Analyst firm IDC said VMware holds 85% of the virtualisation market, and has set the bar in terms of the potential for controlling the ever-increasing hardware cost, consumption and requirements necessary to satisfy more sophisticated and demanding application needs.
VMware was also the first supplier to remove the need for processor or operating system changes when carrying out virtualisation techniques on PC-based standard components.
The VMware ESX hypervisor-based version of its server virtualisation product released in 2001 offered IT organisations the opportunity to consolidate a number of physical servers into virtual machines running on a single physical instance, which is still available in the current VMware Infrastructure 3 Enterprise suite.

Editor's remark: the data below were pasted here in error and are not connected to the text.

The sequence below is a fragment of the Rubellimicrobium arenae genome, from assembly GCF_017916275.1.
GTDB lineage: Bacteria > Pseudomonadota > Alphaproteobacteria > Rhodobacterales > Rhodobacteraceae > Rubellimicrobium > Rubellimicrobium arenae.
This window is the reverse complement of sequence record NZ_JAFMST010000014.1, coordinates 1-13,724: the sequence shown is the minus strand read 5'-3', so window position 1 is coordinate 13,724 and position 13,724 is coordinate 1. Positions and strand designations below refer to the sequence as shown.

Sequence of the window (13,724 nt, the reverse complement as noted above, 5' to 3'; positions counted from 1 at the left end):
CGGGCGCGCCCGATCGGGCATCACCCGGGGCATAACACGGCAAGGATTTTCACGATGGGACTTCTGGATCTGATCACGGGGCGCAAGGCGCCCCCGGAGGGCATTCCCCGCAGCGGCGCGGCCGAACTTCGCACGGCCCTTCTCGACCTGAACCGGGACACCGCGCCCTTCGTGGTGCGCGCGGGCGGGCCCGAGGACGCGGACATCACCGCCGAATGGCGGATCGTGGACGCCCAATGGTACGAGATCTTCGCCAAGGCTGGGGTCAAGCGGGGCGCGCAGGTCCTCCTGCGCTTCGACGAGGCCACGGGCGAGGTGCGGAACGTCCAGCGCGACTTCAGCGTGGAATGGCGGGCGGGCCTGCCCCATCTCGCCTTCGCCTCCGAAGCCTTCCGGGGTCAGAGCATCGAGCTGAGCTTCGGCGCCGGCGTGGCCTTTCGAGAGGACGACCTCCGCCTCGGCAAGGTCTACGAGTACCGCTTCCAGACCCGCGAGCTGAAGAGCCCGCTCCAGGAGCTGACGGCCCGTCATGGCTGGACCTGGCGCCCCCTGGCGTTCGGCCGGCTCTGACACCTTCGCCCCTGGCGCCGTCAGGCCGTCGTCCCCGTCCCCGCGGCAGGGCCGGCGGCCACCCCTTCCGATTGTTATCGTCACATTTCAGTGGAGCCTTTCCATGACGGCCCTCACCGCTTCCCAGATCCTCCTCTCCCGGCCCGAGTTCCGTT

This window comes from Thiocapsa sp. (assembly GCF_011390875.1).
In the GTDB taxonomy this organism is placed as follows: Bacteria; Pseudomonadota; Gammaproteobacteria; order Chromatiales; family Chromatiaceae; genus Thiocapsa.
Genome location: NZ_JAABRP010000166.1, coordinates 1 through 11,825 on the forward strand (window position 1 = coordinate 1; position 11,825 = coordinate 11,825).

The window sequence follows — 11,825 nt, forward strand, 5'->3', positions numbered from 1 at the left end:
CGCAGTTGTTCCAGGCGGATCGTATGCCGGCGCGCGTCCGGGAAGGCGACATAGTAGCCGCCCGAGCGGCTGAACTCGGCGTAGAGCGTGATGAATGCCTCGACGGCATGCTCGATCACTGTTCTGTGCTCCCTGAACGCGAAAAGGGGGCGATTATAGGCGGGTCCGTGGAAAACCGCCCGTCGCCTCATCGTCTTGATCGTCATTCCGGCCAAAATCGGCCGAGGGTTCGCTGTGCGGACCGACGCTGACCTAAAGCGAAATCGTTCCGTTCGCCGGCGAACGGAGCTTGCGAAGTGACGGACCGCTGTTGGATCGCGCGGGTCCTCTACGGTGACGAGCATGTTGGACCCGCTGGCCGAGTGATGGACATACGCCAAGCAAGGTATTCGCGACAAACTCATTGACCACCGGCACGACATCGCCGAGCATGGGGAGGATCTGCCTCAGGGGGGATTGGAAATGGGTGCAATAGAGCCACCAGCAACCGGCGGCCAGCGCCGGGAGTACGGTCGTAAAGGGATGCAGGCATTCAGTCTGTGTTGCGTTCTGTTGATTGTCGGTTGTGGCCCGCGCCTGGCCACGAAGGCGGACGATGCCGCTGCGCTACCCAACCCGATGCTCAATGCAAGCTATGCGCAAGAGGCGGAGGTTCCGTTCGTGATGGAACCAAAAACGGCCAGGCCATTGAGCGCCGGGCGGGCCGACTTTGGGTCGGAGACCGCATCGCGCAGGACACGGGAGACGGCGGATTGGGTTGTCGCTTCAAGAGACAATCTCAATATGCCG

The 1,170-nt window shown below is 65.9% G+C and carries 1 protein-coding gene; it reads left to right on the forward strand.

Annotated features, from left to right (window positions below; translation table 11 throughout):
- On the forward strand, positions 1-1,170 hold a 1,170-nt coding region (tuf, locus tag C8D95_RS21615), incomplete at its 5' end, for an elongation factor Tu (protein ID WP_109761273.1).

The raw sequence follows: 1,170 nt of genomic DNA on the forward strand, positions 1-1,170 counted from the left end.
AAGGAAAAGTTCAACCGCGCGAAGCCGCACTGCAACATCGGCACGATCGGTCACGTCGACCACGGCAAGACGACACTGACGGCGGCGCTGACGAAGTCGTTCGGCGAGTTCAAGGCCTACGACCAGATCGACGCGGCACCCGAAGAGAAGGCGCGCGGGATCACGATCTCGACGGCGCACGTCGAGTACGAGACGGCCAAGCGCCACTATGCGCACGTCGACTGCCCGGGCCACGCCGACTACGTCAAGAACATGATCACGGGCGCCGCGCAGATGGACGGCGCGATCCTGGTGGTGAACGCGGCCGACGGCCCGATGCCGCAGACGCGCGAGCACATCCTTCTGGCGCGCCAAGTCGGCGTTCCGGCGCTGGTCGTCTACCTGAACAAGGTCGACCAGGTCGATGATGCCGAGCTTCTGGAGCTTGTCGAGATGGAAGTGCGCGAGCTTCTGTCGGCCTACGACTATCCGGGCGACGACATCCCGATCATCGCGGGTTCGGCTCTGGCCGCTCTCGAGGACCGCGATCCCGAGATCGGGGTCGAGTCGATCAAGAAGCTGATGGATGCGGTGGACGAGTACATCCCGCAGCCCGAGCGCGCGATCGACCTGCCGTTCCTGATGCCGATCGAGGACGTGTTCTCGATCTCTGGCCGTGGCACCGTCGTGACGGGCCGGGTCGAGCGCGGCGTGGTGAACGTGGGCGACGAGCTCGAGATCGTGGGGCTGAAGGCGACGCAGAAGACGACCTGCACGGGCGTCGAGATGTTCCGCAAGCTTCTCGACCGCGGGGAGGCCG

Since then, it has developed a vision it says will see hardware, software and operating system requirements managed through an entirely virtualised IT management infrastructure.
The growing commoditisation of the x86 server market is offering IT departments the opportunity to move beyond using virtual machines in just a development and testing role, to providing business critical application and back-up resources.
In August, VMware's initial public offering (IPO) doubled its share price on its first day of trading, potentially raising more than £447m in capital. So, for those who think virtualisation is only about server consolidation, perhaps they should think again.